Marikana victim: I may never be able to father children
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Mzoxolo Magidiwana (24) told the commission on Tuesday that even though he was not a rock drill operator, he joined the protest on August 16 to support his fellow miners.
Together with thousands of other protesters, Magidiwana said they decided to escape from the koppie near the mine, where they had been meeting, when they realised police officers were surrounding them with barbed wire.
"As soon as we emerged on the other side of the kraal, we were met with rapid gunfire. I was hit on my left leg. I stumbled and fell behind the others who had been shot, including Noki [a leader of the protesters who was fatally shot]," said Magidiwana, who was on crutches on Tuesday.
He said the gunfire then stopped, briefly.
"Shortly afterwards I could hear voices of policemen approaching the place where we had fallen. When they got to me, I was again shot several times from close range whilst I was on the ground," said Magidiwana.
"I sustained further shots in my abdomen. The last shot caught my testicles and caused me some severe injury. I pleaded with the police to rather kill me and told them my relatives' name[s], so they could help identify my body."
Laughing, kicking bodies
In response to his plea to be finished off, the police officers told him he was going to die anyway. He said the police officers used their cellphones to take photographs of the bodies lying around while laughing. Others kicked the bodies.
Magidiwana told the commission one police officer felt pity for him and called for ambulances. He lost consciousness and woke up after two weeks in the intensive care unit of Sunninghill Hospital in Johannesburg.
He said he was later transferred to two other hospitals, where he spent several weeks, before being discharged at the end of November. He was under police guard throughout his stay in hospital.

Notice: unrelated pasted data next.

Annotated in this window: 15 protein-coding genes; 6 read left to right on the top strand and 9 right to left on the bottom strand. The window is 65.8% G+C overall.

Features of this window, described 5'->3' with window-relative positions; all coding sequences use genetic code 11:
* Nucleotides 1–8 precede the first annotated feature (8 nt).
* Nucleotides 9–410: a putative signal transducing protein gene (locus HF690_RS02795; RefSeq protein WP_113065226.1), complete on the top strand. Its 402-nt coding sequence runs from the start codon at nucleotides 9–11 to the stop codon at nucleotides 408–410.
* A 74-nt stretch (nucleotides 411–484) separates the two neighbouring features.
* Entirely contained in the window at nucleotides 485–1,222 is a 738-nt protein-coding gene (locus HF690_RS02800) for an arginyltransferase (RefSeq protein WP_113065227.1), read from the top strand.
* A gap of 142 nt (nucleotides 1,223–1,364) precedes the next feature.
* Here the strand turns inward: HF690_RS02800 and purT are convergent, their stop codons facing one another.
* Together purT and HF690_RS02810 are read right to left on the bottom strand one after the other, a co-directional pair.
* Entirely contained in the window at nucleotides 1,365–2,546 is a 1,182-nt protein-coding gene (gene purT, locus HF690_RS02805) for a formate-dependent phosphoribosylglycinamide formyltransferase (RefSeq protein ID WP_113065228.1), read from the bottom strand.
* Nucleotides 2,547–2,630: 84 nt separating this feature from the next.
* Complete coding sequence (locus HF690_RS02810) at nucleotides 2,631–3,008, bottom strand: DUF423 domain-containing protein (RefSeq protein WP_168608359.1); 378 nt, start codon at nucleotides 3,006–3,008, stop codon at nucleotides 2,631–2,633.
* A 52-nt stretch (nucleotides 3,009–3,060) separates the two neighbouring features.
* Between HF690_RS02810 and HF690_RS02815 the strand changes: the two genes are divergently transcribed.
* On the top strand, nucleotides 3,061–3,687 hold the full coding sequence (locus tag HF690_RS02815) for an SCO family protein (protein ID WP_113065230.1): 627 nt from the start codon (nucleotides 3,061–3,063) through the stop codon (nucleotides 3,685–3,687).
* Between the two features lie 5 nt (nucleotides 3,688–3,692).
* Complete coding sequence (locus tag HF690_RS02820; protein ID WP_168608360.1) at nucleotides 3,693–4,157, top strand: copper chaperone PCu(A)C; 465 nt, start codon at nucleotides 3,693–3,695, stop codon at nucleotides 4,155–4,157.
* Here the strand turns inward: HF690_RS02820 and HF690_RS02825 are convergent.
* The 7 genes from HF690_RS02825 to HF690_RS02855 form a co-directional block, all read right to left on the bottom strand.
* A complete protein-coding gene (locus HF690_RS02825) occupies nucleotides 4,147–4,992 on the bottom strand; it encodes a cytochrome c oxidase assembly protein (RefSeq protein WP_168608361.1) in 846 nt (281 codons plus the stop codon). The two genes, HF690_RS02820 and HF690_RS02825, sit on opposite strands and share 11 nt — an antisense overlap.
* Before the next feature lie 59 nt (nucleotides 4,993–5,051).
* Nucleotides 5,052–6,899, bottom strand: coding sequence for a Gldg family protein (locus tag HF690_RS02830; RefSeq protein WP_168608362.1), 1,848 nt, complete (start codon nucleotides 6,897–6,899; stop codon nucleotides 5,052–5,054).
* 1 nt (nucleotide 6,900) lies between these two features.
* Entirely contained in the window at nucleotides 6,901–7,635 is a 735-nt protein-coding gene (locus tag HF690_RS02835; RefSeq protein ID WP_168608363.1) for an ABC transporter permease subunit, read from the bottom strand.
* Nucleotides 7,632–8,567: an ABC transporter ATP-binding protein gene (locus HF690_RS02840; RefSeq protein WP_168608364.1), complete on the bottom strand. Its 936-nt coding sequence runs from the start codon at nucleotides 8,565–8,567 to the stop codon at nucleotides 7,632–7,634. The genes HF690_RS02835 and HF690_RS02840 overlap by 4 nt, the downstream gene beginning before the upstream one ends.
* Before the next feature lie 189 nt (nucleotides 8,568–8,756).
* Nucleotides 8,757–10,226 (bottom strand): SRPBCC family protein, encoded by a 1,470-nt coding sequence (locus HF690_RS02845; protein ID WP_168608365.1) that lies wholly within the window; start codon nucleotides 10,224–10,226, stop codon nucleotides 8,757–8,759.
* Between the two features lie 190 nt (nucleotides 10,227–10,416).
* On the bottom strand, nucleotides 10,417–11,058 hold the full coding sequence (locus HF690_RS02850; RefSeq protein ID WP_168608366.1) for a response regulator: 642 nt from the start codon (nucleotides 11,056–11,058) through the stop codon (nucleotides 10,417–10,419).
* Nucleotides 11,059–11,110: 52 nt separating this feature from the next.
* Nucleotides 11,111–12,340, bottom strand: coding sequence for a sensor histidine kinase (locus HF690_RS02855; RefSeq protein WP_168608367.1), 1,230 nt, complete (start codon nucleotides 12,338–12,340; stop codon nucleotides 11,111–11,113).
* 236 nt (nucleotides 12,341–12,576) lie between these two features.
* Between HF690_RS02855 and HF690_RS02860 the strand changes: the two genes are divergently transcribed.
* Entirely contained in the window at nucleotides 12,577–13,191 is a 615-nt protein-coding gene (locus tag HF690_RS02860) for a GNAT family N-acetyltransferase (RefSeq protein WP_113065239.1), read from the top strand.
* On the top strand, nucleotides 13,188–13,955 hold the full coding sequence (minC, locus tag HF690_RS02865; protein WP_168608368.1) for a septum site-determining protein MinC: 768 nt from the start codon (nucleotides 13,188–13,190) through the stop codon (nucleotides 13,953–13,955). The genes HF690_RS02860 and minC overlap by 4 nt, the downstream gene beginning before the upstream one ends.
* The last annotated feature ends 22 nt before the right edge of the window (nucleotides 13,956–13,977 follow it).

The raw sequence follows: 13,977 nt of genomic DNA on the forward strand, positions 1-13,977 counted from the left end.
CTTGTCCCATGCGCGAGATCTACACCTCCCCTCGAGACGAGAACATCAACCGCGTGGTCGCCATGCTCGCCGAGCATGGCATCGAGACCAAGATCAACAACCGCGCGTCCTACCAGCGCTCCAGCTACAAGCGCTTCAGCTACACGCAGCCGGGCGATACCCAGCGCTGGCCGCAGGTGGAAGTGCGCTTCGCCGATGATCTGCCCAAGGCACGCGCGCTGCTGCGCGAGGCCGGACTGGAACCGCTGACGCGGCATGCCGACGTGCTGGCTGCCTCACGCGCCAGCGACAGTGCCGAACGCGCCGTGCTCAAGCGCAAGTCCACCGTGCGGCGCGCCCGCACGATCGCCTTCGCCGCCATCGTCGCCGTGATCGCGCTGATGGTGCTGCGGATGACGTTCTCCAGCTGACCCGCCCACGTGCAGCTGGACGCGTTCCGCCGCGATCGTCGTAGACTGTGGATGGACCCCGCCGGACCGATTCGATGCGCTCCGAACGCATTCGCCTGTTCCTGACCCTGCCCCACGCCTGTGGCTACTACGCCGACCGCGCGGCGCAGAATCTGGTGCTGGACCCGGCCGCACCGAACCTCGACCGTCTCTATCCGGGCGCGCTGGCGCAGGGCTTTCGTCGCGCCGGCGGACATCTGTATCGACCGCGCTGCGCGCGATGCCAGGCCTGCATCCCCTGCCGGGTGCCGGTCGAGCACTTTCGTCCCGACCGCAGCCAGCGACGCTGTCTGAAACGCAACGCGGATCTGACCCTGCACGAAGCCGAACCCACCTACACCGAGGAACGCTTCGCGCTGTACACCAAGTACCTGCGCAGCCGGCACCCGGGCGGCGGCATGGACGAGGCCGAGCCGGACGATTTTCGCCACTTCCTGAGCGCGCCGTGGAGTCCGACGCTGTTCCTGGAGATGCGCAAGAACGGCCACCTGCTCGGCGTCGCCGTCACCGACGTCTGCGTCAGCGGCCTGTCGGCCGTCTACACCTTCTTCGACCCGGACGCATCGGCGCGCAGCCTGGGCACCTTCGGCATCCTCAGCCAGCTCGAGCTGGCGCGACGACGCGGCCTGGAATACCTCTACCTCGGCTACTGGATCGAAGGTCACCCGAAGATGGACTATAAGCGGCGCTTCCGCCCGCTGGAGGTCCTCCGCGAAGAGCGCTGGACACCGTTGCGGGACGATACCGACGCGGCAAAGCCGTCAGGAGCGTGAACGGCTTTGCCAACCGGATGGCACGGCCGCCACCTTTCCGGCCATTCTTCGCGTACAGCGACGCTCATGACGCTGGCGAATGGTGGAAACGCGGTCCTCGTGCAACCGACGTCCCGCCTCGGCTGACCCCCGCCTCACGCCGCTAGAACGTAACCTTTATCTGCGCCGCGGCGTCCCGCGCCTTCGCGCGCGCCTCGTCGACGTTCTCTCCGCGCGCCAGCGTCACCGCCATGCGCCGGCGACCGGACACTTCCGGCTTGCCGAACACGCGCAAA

"I am in severe pain from the wounds on my legs, abdomen, elbow and testicles. I have been advised that there is a strong possibility that I may never be able to father children," Magidiwana said in his sworn affidavit presented to the commission.
Earlier, the commission received an application asking that the ongoing public hearings be moved to Gauteng.
Advocate Dali Mpofu, acting for the mineworkers arrested on August 16, asked the commission's chairperson, retired judge Ian Farlam, to move the hearings to a place close to either Pretoria or Johannesburg.
"Already there has been one extension until the end of May 2013. Some of us are not optimistic that we will meet that second deadline."
Mpofu said the lawyers were incurring numerous costs, including while travelling to Rustenburg and they had less time to hold consultations.
Several other parties, including the evidence leading team, supported the application to move the venue. Some parties said they would only support a move to Pretoria.
Farlam said he would arrange a meeting with Justice Minister Jeff Radebe to discuss moving the venue.
The commission is holding hearings in Rustenburg, North West, as part of its inquiry into the deaths of 44 people during an unprotected strike in Marikana last year.
On August 16, 34 striking mineworkers were shot dead and 78 injured when the police opened fire while trying to disperse a group which had gathered on a hill near the mine. Ten people, including two police officers and two security guards, were killed near the mine in the preceding week.
In August, President Jacob Zuma announced the establishment of the judicial commission of inquiry. He tasked it with investigating the cause of the violence of August 16 and the preceding, strike-related events.
The commission is mandated to conclude its investigations by May 31 and will have six weeks to submit its final report to Zuma.
The hearings resume on Wednesday morning. – Sapa